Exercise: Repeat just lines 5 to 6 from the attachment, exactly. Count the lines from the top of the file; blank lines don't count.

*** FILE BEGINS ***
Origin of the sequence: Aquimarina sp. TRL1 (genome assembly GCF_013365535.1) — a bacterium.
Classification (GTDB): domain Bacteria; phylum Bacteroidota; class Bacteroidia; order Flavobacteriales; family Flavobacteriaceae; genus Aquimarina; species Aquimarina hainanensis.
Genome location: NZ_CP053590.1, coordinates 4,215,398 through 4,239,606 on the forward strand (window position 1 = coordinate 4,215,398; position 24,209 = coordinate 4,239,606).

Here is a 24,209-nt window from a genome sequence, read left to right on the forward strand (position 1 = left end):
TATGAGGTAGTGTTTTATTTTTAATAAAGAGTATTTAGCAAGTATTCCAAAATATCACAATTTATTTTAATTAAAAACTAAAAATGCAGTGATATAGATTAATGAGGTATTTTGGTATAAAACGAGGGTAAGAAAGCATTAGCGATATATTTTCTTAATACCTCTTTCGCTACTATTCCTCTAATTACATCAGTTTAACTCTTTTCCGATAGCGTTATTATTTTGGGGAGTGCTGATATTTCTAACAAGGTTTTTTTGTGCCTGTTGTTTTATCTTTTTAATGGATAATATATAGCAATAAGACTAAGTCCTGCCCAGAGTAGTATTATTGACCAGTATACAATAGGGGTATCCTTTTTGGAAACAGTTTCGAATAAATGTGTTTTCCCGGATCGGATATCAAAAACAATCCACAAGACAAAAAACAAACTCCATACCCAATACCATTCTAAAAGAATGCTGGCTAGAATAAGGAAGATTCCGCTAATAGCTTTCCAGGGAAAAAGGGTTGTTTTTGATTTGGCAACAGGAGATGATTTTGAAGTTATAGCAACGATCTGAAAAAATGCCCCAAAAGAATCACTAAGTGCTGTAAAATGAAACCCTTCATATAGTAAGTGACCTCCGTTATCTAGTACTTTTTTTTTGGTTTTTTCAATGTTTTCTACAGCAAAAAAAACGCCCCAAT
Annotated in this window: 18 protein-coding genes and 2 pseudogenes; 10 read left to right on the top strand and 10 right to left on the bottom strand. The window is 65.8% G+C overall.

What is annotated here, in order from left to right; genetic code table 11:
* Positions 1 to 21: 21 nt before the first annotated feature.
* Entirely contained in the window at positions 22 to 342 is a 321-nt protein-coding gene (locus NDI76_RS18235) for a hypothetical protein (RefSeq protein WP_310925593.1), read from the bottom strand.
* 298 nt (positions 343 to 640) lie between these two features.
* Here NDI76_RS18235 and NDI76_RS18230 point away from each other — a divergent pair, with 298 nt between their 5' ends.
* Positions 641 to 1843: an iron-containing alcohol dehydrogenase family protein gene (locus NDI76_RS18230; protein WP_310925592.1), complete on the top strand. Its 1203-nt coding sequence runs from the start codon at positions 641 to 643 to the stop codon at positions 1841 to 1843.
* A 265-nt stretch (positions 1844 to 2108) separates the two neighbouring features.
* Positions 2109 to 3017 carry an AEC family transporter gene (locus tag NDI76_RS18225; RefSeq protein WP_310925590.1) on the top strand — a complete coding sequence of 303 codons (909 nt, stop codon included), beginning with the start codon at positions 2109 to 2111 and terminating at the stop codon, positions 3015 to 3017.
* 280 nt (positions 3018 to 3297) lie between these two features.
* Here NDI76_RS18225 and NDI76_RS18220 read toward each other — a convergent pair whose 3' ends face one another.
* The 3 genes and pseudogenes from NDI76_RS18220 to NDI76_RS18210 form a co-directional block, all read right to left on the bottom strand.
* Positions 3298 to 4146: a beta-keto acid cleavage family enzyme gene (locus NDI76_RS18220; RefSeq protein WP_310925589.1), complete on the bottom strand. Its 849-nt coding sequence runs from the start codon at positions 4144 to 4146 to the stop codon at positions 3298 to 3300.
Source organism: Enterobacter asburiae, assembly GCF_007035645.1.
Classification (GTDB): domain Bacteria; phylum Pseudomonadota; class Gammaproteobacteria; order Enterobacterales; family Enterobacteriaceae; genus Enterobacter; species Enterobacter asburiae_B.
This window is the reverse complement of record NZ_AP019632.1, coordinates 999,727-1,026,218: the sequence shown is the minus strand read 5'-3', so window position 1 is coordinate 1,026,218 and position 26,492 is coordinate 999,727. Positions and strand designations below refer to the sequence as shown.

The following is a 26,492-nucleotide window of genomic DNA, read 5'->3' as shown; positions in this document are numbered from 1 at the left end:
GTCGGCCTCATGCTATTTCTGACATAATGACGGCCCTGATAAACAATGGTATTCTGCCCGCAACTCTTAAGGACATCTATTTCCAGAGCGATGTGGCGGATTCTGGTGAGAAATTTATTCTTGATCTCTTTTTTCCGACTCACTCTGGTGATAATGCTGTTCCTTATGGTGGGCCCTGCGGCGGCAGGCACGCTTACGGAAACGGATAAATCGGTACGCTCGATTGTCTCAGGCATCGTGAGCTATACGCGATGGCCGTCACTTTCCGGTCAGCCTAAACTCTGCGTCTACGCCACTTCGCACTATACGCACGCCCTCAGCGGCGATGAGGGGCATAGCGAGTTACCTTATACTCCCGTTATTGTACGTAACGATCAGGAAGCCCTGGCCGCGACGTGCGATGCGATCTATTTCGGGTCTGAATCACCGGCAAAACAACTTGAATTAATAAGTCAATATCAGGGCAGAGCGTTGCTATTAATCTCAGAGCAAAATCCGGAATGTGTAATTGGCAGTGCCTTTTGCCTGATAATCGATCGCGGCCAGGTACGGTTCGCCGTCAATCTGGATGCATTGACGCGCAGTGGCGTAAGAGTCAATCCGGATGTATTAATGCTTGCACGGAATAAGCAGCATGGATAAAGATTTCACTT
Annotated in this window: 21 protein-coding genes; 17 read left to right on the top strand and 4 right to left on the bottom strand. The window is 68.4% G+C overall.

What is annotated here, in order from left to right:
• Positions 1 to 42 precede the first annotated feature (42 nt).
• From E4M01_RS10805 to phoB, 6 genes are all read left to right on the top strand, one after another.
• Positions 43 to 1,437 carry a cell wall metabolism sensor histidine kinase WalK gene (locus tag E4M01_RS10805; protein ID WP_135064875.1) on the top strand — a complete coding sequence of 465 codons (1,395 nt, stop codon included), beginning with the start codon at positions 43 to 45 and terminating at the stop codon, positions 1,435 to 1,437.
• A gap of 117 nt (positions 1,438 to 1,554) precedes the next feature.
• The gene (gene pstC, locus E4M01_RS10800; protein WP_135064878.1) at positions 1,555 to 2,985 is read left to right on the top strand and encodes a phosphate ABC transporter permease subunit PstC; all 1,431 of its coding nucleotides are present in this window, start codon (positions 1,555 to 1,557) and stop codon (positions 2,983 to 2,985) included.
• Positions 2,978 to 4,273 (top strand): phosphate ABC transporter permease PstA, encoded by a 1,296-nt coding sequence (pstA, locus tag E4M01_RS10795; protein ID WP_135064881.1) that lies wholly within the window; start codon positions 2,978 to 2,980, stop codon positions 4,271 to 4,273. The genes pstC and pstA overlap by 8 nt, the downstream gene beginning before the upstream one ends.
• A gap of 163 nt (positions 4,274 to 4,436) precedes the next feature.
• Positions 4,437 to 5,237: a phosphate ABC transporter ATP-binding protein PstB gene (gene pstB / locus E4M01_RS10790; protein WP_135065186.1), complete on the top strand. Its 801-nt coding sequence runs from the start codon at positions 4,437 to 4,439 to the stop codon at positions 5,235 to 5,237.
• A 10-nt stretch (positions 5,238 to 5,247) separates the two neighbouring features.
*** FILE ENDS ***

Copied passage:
TATGAGGTAGTGTTTTATTTTTAATAAAGAGTATTTAGCAAGTATTCCAAAATATCACAATTTATTTTAATTAAAAACTAAAAATGCAGTGATATAGATTAATGAGGTATTTTGGTATAAAACGAGGGTAAGAAAGCATTAGCGATATATTTTCTTAATACCTCTTTCGCTACTATTCCTCTAATTACATCAGTTTAACTCTTTTCCGATAGCGTTATTATTTTGGGGAGTGCTGATATTTCTAACAAGGTTTTTTTGTGCCTGTTGTTTTATCTTTTTAATGGATAATATATAGCAATAAGACTAAGTCCTGCCCAGAGTAGTATTATTGACCAGTATACAATAGGGGTATCCTTTTTGGAAACAGTTTCGAATAAATGTGTTTTCCCGGATCGGATATCAAAAACAATCCACAAGACAAAAAACAAACTCCATACCCAATACCATTCTAAAAGAATGCTGGCTAGAATAAGGAAGATTCCGCTAATAGCTTTCCAGGGAAAAAGGGTTGTTTTTGATTTGGCAACAGGAGATGATTTTGAAGTTATAGCAACGATCTGAAAAAATGCCCCAAAAGAATCACTAAGTGCTGTAAAATGAAACCCTTCATATAGTAAGTGACCTCCGTTATCTAGTACTTTTTTTTTGGTTTTTTCAATGTTTTCTACAGCAAAAAAAACGCCCCAAT
Annotated in this window: 18 protein-coding genes and 2 pseudogenes; 10 read left to right on the top strand and 10 right to left on the bottom strand. The window is 65.8% G+C overall.